John 5: 1-16

After this there was a festival of the Jews, and Jesus went up to Jerusalem. Now in Jerusalem by the Sheep Gate there is a pool, called in Hebrew Beth-zatha, which has five porticoes. In these lay many invalids—blind, lame, and paralyzed. One man was there who had been ill for thirty-eight years. When Jesus saw him lying there and knew that he had been there a long time, he said to him, “Do you want to be made well?”

The sick man answered him, “Sir, I have no one to put me into the pool when the water is stirred up; and while I am making my way, someone else steps down ahead of me.” Jesus said to him, “Stand up, take your mat and walk.” At once the man was made well, and he took up his mat and began to walk.

Now that day was a sabbath. So the Jews said to the man who had been cured, “It is the sabbath; it is not lawful for you to carry your mat.” But he answered them, “The man who made me well said to me, ‘Take up your mat and walk.’” They asked him, “Who is the man who said to you, ‘Take it up and walk’?”

Now the man who had been healed did not know who it was, for Jesus had disappeared in the crowd that was there. Later Jesus found him in the temple and said to him, “See, you have been made well! Do not sin any more, so that nothing worse happens to you.” The man went away and told the Jews that it was Jesus who had made him well. Therefore the Jews started persecuting Jesus, because he was doing such things on the sabbath.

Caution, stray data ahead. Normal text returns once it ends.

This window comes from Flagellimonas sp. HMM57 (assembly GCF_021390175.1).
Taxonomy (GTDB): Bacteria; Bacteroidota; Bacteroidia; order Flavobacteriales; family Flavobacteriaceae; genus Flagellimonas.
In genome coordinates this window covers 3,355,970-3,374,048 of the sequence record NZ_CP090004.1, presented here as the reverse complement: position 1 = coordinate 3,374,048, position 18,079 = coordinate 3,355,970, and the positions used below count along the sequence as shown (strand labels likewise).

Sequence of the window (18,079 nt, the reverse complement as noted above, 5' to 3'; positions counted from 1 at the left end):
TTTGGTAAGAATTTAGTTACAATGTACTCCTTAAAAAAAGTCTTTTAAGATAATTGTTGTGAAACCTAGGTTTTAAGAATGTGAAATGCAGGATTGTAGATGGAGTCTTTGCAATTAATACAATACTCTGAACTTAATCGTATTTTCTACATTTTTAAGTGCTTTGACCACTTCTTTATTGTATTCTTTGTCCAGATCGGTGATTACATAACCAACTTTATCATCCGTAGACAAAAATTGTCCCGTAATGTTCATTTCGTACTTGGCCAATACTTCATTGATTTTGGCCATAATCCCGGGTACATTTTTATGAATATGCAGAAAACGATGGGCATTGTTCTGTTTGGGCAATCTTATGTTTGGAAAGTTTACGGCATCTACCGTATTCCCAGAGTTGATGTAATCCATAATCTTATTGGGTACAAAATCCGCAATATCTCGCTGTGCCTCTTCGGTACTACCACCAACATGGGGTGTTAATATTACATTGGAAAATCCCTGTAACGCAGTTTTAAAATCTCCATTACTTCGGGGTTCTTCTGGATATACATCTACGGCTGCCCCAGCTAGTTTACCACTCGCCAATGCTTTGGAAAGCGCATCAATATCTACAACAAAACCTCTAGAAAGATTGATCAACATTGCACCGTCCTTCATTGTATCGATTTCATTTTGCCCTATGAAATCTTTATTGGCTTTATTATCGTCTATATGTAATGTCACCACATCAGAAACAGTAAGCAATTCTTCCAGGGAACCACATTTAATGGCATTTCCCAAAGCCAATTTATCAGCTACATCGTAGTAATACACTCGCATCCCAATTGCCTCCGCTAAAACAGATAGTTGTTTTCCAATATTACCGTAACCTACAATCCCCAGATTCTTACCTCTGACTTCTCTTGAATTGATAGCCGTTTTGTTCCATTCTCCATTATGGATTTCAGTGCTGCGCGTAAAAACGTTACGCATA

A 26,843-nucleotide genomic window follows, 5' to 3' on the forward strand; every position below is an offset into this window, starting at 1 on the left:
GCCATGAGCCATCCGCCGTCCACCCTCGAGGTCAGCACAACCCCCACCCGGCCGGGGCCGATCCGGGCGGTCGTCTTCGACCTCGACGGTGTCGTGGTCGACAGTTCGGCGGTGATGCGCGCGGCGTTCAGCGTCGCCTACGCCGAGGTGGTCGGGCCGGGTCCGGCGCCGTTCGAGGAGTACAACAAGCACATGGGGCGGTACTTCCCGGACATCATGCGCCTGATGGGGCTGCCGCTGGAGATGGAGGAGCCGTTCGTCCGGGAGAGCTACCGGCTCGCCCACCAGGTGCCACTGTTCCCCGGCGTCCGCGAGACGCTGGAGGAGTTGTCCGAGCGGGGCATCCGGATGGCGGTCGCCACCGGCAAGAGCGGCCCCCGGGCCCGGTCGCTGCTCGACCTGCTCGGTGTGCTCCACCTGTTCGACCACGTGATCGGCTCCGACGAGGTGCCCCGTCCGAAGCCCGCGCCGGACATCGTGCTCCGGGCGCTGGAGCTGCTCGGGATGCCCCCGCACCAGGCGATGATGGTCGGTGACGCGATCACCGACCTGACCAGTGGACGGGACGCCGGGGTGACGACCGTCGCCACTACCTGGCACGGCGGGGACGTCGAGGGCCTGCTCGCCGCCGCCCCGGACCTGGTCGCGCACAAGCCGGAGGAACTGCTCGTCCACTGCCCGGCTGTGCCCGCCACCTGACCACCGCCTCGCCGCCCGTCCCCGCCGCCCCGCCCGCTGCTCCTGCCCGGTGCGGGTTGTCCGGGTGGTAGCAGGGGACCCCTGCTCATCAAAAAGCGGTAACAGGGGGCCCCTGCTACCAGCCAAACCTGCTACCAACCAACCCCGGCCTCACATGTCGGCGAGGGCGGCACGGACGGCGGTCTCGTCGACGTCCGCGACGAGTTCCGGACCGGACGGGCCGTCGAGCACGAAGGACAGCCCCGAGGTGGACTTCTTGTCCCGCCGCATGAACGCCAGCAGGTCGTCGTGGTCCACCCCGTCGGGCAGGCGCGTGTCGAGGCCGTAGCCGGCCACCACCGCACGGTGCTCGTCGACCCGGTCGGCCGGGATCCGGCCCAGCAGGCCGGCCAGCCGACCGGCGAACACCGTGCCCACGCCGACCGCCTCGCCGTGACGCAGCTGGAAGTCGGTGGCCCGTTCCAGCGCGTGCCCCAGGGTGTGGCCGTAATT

New Revised Standard Version, copyright 1989, by the National Council of the Churches of Christ in the United States of America. Used by permission. All rights reserved. USCCB approved

Look, you are well

A Chicago Jesuit told me about a homeless man who was afraid of the future. He was not afraid of homelessness; rather, he was afraid that he might one day get off the streets. He knew what it was to be homeless, but he could not even think of a different way of life.

Imagine! Thirty-eight years crippled by the side of the Pool of Bethesda. How often the man from the gospel must have seen people step into the water and come out changed. How often he was envious of their healing. How often he recoiled in fear at the thought of being first into the water, emerging changed forever. How often he lied to others, but not to himself, that no one would help him and so he could not be healed.

After Christ heals him, it is as if the crippled man needs to be informed that he is healed. Christ draws his attention to the healing change in his life that he seems to avoid accepting. Like the homeless man, it is as if he cannot face this new way of living. Christ tells him and us, that we must accept the healing in our lives or something worse may yet come.

How does Christ come to find me today to tell me I am healed? In what areas of my life am I resistant to accepting God’s healing touch?

—Cyril Pinchak, S.J. is a Jesuit scholastic teaching English at University of Detroit Jesuit High School and Academy, Detroit MI. He is also a published poet.


Oh let all you thirst, let them come to the water.  And let all who have nothing, let them come to the Lord: without money, without price. Why should pay the price, except for the Lord?

—© John B. Foley, S.J. and New Dawn Music